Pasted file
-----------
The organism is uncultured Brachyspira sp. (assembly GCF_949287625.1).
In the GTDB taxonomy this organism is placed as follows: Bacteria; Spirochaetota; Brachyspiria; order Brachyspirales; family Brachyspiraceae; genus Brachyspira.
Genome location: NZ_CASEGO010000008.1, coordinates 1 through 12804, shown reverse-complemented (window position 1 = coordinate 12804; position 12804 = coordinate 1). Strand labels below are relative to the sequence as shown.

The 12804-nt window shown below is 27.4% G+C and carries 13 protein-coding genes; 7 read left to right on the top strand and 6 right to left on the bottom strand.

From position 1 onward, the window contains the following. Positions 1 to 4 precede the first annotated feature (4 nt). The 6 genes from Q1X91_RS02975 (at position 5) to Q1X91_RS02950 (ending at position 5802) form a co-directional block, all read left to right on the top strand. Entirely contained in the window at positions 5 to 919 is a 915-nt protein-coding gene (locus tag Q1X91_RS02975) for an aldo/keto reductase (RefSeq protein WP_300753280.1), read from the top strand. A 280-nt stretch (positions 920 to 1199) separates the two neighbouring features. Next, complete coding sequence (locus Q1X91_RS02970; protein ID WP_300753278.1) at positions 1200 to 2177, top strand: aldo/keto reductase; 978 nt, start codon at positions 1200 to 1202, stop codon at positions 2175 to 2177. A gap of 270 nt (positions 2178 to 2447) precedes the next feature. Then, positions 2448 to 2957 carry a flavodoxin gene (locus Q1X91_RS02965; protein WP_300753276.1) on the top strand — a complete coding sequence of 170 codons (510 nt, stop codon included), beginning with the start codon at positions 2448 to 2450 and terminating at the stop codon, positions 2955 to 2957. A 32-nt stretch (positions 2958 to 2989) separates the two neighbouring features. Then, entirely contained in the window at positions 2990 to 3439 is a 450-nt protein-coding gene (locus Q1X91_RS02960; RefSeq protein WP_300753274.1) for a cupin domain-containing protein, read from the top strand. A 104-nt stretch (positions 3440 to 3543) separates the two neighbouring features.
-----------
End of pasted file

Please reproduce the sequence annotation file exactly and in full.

The organism is uncultured Brachyspira sp. (assembly GCF_949287625.1).
In the GTDB taxonomy this organism is placed as follows: Bacteria; Spirochaetota; Brachyspiria; order Brachyspirales; family Brachyspiraceae; genus Brachyspira.
Genome location: NZ_CASEGO010000008.1, coordinates 1 through 12804, shown reverse-complemented (window position 1 = coordinate 12804; position 12804 = coordinate 1). Strand labels below are relative to the sequence as shown.

The 12804-nt window shown below is 27.4% G+C and carries 13 protein-coding genes; 7 read left to right on the top strand and 6 right to left on the bottom strand.

From position 1 onward, the window contains the following. Positions 1 to 4 precede the first annotated feature (4 nt). The 6 genes from Q1X91_RS02975 (at position 5) to Q1X91_RS02950 (ending at position 5802) form a co-directional block, all read left to right on the top strand. Entirely contained in the window at positions 5 to 919 is a 915-nt protein-coding gene (locus tag Q1X91_RS02975) for an aldo/keto reductase (RefSeq protein WP_300753280.1), read from the top strand. A 280-nt stretch (positions 920 to 1199) separates the two neighbouring features. Next, complete coding sequence (locus Q1X91_RS02970; protein ID WP_300753278.1) at positions 1200 to 2177, top strand: aldo/keto reductase; 978 nt, start codon at positions 1200 to 1202, stop codon at positions 2175 to 2177. A gap of 270 nt (positions 2178 to 2447) precedes the next feature. Then, positions 2448 to 2957 carry a flavodoxin gene (locus Q1X91_RS02965; protein WP_300753276.1) on the top strand — a complete coding sequence of 170 codons (510 nt, stop codon included), beginning with the start codon at positions 2448 to 2450 and terminating at the stop codon, positions 2955 to 2957. A 32-nt stretch (positions 2958 to 2989) separates the two neighbouring features. Then, entirely contained in the window at positions 2990 to 3439 is a 450-nt protein-coding gene (locus Q1X91_RS02960; RefSeq protein WP_300753274.1) for a cupin domain-containing protein, read from the top strand. A 104-nt stretch (positions 3440 to 3543) separates the two neighbouring features.